138 ETHICS OF SPINOZA

Nature, so the phenomenal existence and phenomenal
action in time of every finite part is determined by the
derivative nature it possesses in virtue of being a mode
of some infinite attribute of God. There is nothing in
all this to neutralise the only genuine freedom, which
is action from within, as distinguished from action by
compulsion from without. Nor ought the joy of moral
power and of devotion to high ends to be in the least
diminished by the certain truth that it belongs to an
ordered Whole.
Instinct of Throughout this Part of Spinoza's Ethics, as in the pre-

self-preser-

vation in- ceding Parts, the instinct of self-preservation is assumed
but fallible, as fundamental. But while ineradicable, it may be
misguided, and may even take that for self-preservation
which is really self-destruction. If it be asked how this
can happen in a Universe identical with God, the answer
has already been given, for no purpose x of God is
defeated ; and our conception of the human tragedy is an
' inadequate idea.'' If we could see it as God sees it, and
all that He sees along with it, we should know that it
forms part of the perfection of the Whole.
Definitions. The definitions given at the beginning of this Part
need not detain us, for they have already been anticipated
in our paraphrase of the preface, We know what the
Master means by ' good ' and ' evil.' Things contingent
are so in appearance only ; and so with things possible.
Yet their apparent contingency and possibility have
much to do with our moral trials. The end or final cause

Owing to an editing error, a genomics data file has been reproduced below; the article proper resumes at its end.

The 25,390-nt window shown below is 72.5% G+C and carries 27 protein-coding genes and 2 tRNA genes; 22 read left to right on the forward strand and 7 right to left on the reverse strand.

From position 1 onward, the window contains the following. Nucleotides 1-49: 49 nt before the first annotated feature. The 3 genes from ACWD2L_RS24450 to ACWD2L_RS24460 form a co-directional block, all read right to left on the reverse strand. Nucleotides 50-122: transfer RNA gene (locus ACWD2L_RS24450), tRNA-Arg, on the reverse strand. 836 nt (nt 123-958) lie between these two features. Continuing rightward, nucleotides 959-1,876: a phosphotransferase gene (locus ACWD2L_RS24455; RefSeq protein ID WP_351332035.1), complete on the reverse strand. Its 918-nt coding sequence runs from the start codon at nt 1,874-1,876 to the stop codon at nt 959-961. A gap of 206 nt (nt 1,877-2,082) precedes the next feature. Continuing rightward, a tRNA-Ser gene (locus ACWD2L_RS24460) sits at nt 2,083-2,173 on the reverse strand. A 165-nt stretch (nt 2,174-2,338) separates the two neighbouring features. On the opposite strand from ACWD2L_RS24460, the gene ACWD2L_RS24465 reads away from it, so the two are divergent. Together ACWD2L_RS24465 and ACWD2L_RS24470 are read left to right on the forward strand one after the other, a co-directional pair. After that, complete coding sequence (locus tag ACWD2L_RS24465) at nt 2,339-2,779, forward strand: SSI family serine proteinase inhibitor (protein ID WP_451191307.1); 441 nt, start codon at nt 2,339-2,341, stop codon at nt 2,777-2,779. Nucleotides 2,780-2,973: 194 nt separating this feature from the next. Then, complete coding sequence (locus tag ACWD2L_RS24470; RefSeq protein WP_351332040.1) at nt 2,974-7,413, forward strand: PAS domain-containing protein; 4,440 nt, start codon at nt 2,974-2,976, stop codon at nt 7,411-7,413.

for which we do anything is the fulfilment of desire.
Virtue and Power are identical. ' That is, virtue so far

1 Seepages 134-136.



THE BONDAGE OF MAN 139

as it belongs to man is the essential being or nature of
the man, so far as he possesses the power of achieving
such things as may be understood solely through the
laws of his own nature.' My own understanding of this
I would illustrate thus. When Socrates refused to join Socrates
in putting to the Assembly the illegal vote of vengeance illegal vote.
on the victors of Arginusae for their alleged neglect, he
acted according to the essence of his own nature, apart
from external influences. His claim to inspiration at
such crises does not in the least interfere with the fitness
of the illustration. Because according to the doctrine of
Spinoza the man Socrates was a finite modification of
certain divine attributes. Such modified attributes con-
stituted the essential being of the individual, and so long
as the influences under which he acted fell within the
limits of those modified attributes, what he did could be
understood ' solely through the laws of his own nature.'
Thus the virtue and the power of Socrates were one and
the same.

But now let us take a very different case, that of Judas

Iseariot.

Judas Iseariot — the historicity of details being of no
importance to our purpose. Now the essence of Judas
was also a finite modification of infinite divine attributes.
And on Spinoza's theory, if Judas had acted solely from
influences falling within the limits of those finite modi-
fications, he could not have gone wrong. But the possible
rewards of iniquity excited the passion of greed which
enslaved him. He acted no more as a free man moved
by impulses spontaneously arising within, and explicable
only by the laws of his own nature. He was no longer
governed by reason, but became the slave of passion.



140 ETHICS OF SPINOZA

Thus virtue became impossible just in proportion as
power was lost, and vice was victorious. 1

Such is the view of human nature assumed throughout
the Fourth Part of the Ethics. We are passive, or we
suffer — not necessarily pain, but servitude — so far as our
part in Nature cannot be clearly conceived by itself or
apart from other things — or, as we might put it, so long
as we have no individuality. Undoubtedly this sounds
strange, coming from a teacher who regarded God and
the Universe as identical, and who insisted that the
infinite is indivisible. But, as I have had occasion to
observe elsewhere, even Spinoza could not always adapt